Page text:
These and other factors could all combine to create a plausible defense that simply says that all the evidence presented was fabricated by the government. Such fabrication does occur in much less prominent civil cases, so a jury cannot disregard the possibility it could occur in such a high profile case. How could the government objectively refute such a claim when it employed none of the safeguards used by civil law enforcement?

    I personally would have real doubts of convicting KSM if I sat on his jury. I believe he is guilty and I’m not one of those people who automatically assumes that everyone in the military or intelligence is unethical. Indeed, I think he is guilty expressly because I trust the people who serve. However, in a civil trail, the burden of proof rests on the state and part of that burden is the ability of the state to objectively demonstrate that all its assertions are true. If they can’t do that, then a juror is morally and legally obligated to find the defendant not guilty.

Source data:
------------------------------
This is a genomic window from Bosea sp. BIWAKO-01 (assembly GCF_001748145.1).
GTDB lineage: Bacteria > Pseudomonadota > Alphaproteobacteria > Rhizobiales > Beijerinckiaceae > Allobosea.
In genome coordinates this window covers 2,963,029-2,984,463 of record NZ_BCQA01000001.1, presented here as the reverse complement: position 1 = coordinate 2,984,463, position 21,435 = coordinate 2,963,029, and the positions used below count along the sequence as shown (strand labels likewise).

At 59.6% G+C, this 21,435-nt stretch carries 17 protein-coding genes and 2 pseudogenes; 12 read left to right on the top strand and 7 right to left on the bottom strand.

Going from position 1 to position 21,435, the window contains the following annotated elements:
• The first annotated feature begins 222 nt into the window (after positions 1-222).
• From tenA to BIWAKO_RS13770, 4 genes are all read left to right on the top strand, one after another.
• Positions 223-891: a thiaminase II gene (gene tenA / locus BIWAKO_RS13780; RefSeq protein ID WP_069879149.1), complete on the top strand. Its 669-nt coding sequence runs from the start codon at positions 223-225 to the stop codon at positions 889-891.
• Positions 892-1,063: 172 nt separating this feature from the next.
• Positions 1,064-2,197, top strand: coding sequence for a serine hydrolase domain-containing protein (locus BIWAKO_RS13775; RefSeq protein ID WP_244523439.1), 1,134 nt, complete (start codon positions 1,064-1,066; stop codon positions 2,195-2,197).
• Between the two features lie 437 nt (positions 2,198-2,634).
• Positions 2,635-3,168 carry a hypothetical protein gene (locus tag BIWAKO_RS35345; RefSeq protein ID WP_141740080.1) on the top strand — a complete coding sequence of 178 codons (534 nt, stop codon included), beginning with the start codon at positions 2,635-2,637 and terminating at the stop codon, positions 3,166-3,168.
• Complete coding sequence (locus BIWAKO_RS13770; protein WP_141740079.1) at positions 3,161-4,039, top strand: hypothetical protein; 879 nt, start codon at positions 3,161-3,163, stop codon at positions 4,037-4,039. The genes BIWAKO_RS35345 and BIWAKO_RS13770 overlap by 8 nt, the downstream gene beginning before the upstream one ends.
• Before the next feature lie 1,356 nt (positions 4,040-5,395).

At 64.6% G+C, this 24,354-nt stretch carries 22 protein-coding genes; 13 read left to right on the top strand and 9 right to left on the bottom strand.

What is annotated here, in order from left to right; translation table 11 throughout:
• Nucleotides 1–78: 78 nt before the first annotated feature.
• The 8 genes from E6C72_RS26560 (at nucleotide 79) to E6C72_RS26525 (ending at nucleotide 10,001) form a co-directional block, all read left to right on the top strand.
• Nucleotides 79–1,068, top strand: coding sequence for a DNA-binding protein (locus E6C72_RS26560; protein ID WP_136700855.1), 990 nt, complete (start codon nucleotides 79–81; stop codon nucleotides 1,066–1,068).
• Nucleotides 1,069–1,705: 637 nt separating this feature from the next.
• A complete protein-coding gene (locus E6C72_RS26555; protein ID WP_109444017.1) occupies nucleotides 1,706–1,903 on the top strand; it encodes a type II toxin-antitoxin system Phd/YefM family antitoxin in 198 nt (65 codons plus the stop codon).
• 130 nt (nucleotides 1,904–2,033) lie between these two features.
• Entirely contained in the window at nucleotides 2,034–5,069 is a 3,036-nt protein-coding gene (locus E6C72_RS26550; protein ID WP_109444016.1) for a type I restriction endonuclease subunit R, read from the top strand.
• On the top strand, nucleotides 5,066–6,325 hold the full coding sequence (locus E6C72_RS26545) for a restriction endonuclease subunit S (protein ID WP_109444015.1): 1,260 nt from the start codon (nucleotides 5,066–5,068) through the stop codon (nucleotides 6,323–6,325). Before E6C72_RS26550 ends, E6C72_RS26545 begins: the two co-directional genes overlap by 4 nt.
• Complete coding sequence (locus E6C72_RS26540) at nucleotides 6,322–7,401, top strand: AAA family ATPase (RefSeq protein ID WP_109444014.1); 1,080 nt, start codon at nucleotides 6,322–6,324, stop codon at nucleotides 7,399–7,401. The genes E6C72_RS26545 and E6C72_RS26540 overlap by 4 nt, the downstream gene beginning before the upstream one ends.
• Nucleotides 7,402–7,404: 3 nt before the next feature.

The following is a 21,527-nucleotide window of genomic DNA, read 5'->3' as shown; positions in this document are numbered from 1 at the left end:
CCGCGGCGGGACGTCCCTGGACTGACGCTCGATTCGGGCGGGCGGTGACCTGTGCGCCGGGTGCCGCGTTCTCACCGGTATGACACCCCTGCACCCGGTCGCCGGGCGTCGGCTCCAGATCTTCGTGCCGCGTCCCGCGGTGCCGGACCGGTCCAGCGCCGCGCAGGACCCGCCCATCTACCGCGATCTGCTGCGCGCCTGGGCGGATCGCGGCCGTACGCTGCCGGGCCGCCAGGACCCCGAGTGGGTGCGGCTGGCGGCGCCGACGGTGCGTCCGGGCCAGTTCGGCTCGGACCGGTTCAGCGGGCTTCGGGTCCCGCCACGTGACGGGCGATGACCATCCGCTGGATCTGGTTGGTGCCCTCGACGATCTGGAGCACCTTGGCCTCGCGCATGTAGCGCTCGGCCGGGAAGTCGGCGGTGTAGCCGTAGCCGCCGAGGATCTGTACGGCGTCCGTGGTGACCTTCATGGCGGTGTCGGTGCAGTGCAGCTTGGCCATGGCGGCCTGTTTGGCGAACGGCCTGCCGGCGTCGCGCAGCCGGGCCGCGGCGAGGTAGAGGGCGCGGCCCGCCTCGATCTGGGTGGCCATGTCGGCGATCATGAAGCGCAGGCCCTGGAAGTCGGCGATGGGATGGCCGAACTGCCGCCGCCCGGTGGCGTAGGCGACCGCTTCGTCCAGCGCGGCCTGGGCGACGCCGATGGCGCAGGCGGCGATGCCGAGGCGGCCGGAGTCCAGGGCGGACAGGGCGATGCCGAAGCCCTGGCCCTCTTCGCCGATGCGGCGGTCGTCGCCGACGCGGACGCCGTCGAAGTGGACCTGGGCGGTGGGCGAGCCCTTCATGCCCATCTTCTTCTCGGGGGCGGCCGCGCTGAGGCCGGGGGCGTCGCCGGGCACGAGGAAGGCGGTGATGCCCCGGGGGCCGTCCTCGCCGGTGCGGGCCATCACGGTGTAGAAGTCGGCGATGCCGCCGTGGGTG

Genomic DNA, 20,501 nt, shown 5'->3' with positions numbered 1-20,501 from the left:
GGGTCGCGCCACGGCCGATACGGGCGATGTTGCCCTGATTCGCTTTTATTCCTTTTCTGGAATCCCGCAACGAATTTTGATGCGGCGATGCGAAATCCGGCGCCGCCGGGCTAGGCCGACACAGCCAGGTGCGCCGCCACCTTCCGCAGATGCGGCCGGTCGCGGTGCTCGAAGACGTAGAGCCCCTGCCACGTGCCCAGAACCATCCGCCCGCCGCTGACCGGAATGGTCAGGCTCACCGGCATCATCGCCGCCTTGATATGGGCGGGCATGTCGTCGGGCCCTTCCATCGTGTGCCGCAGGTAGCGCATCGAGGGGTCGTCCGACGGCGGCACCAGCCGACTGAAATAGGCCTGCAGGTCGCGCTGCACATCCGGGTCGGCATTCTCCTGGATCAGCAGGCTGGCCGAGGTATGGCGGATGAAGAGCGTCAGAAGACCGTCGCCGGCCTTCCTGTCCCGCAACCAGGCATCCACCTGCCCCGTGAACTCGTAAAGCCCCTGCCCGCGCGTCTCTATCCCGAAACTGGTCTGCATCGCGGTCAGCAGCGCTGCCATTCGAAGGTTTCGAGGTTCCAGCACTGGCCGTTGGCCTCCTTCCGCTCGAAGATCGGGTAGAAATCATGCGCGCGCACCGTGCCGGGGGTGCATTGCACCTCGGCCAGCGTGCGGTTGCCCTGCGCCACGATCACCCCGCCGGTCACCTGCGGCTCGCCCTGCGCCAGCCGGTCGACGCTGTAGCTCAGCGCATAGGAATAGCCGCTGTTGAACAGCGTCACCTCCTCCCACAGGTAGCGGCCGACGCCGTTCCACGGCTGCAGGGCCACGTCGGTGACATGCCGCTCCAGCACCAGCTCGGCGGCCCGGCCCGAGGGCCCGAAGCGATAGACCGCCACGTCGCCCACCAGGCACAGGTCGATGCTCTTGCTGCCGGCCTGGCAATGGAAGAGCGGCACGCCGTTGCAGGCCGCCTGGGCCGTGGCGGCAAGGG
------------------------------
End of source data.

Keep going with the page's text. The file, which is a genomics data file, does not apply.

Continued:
We wouldn’t expect a jury in an ordinary trial to convict just on the basis of a cop on the stand saying, “He did it. I have secret evidence and witnesses that prove it. Just trust me on that.” We would expect a jury to find the defendant not guilty even if they had information independent of the trial of the defendant’s guilt. Why should we assume a lower standard in this case?

    KSM will no doubt be convicted but it won’t be in a fair trial by any standard definitions of the term. He will be convicted purely on the government’s say so. The trial will offer dozens or hundreds of grounds for appeal. KSM will be alive owing to appeals 20 years down the road regardless of what sentence the court hands down.

    However, the real danger of this trial isn’t that KSM will go free. The real danger is that Obama’s obsession with treating terrorism as a civil crime will lead to the destruction of our entire civil criminal justice system. I will cover that grim possibility in my next post.

     

    2 Responses to “The Worst Kind of Trial”

    1. renminbi Says:

      Thank-you,Obama,for painting a target on the place where I live.

    2. sol vason Says:

      Having listened to Atty General Holder’s Congressional testimony we can be certain of 3 things.

      1. KSM will be found guilty no matter what. The fix is in. Holder has made the proper deals and the verdict is gauranteed.

      2. KSM will be executed. No matter what. Holder has made the proper deals. No appeals will be heard. KSM will die right on schedule.

      It seems that the only way we can prove to our citizens and to the world that the United States has a fair system of justice is for KSM to be set free by the court. Which leads to point #3.

      3. KSM wins no matter what.